There was an interesting essay by Emily Parker in the New York Times a few days back. The basic premise is that researchers who study China are increasingly censoring themselves so as not to lose access to the country and its resources. Here are some quotations from the article...
"It's just become so taken for granted that it isn't even recognized as self-censorship. Three or four times a month I get questions from students: How can I avoid getting on a blacklist like you?" This quotation comes from Perry Link, a Princeton University professor who has not been able to get a Chinese visa since the mid-1990s.
"There are writers I respect who don't choose certain subjects because they will engage them in controversy with China. Visa denials seem to be based on the subject matter more than what the individual says about the subject" (Jerome Cohen, New York University).
The idea that scholars "collectively are compromising our academic ideals in order to gain access to China offends people intellectually, but we all do it" (anonymous professor at a prestigious American university).
PS: The excellent illustration that accompanied the essay is by YarekWaszul.
If you're curious about what I'll be up to this summer in Beijing, check out the website for the 8th Chinese Internet Research Conference, which is now up and running. So far, there are summaries of the papers that are to be presented, as well as a variety of logistical ins and outs. Participant bios should be posted before too long. Given the theme of the conference, I'd love to see some Web 2.0 features incorporated into the site, before, during, and after the meeting itself. You know I'll be blogging from the scene!
It was quite a day out there this past Saturday on the streets and rivers of the greater DC area. During the course of an afternoon ride from our house down to the National Mall, Julie, Z, and I (Desi was up in Jersey looking after her dad, who just had knee replacement surgery) kept bumping into some unusual happenings.
First, it was down at Bethesda Row. Emerging from the old train tunnel under Wisconsin Avenue, we hit the brakes when confronted with closed streets and dogs, dogs, dogs. We had stumbled right into the middle of "Strut Your Mutt," a dog-themed street festival. There were even dogs in the restaurant at Mamma Lucia where we stopped for a bite to eat.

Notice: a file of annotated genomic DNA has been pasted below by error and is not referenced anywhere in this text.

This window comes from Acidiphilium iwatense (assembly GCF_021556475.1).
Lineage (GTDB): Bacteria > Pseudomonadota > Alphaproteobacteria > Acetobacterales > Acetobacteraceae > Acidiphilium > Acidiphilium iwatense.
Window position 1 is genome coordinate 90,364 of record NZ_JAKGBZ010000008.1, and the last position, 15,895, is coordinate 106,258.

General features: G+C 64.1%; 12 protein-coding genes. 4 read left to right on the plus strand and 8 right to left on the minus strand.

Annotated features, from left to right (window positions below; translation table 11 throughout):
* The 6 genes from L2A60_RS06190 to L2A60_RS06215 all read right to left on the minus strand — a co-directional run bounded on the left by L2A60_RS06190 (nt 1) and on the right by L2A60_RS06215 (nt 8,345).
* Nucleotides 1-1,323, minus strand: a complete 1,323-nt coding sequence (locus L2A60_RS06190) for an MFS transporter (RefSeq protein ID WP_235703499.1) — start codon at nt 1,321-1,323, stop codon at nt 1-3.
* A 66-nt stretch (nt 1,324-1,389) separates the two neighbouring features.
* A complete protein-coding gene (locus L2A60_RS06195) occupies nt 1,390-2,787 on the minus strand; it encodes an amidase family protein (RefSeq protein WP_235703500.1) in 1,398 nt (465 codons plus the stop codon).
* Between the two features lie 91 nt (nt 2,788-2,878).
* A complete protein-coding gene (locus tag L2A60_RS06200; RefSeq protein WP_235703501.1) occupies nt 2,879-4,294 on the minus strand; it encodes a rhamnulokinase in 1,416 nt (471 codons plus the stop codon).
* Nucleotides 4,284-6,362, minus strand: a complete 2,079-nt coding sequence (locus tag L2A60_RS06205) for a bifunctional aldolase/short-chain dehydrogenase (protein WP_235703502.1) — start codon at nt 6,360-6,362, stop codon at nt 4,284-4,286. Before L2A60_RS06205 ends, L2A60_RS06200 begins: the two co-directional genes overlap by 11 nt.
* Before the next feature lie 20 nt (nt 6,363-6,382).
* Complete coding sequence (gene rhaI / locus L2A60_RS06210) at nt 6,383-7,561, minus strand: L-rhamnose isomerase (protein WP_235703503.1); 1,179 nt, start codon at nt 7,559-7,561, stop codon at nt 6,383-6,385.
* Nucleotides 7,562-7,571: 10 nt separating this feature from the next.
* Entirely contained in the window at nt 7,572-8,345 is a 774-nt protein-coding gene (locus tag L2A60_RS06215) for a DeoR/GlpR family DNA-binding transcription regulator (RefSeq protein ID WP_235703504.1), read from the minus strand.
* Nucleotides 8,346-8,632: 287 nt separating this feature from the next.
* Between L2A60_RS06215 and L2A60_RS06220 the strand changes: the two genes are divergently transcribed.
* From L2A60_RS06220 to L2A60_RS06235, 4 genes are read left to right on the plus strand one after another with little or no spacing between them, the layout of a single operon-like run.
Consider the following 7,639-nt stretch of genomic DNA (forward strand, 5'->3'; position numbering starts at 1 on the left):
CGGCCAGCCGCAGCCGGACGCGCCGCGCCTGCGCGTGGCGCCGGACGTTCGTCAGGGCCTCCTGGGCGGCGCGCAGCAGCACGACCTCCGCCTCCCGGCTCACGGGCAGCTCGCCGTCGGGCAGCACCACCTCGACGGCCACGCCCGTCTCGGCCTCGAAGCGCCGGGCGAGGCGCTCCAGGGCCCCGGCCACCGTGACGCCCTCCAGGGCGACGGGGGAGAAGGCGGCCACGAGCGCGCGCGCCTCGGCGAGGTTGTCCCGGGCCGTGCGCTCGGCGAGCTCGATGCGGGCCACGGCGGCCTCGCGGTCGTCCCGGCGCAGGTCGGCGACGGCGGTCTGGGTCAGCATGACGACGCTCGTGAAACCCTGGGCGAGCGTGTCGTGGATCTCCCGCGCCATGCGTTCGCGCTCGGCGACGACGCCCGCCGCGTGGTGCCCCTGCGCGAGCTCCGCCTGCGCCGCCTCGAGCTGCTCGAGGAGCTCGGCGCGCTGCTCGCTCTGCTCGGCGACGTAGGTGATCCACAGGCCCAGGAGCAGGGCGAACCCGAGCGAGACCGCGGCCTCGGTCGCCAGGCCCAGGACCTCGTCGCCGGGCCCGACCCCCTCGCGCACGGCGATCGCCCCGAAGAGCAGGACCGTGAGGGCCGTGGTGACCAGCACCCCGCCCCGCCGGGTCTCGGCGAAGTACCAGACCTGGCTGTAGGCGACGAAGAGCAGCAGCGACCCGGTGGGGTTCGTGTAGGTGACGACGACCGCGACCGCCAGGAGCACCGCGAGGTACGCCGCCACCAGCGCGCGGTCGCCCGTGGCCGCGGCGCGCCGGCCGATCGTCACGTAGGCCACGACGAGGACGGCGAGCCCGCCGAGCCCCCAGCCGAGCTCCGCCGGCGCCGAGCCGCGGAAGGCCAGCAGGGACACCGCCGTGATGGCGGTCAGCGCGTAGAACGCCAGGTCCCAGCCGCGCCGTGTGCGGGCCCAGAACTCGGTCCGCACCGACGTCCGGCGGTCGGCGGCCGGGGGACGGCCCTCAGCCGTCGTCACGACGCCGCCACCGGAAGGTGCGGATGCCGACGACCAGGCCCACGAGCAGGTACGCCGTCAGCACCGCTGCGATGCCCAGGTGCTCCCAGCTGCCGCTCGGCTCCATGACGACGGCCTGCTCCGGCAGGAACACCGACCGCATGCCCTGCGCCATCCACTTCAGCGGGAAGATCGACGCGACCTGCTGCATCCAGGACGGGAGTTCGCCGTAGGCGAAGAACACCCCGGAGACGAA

Then, after a jaunt down the Capital Crescent Trail, right in the shadow of the Watergate complex, we had to jump off our bikes and walk through the throngs assembled for the DC Dragon Boat Festival. We lived in China for a year and did not witness a single dragon boat race. Who knew that we just had to pay attention to what was going on in our own backyard?
PS: As a nice bonus, the three of us checked out the brand new Metropolitan Branch Trail,which runs north from Union Station through Northeast DC and into Silver Spring, MD.
Over the years, we have become increasingly fascinated with the lives of ordinary people who lived through the turbulent years of the middle of the twentieth century. From Europe to Asia, there are millions of stories of men and women who found themselves in the midst of impossible circumstances. Yet these people found ways to make heroic decisions. We ourselves literally owe our lives to the events that unfolded in Hungary in that fateful fall of 1956.
And so it was with great interest that we recently watched Karol: A Man Who Became Pope. In many senses, the life of Karol Wojtyla was not unusual. Here was a young man trying to find his way in a world gone crazy, living in Poland through the Nazi and Soviet periods. Sure, he would eventually leave an indelible mark on humanity the world over. In the beginning, though, all he wanted to do was take care of his father, perform live theater with his friends, and do what he could to keep Polish culture alive in the face of incredible odds. Just another extraordinary twentieth century life...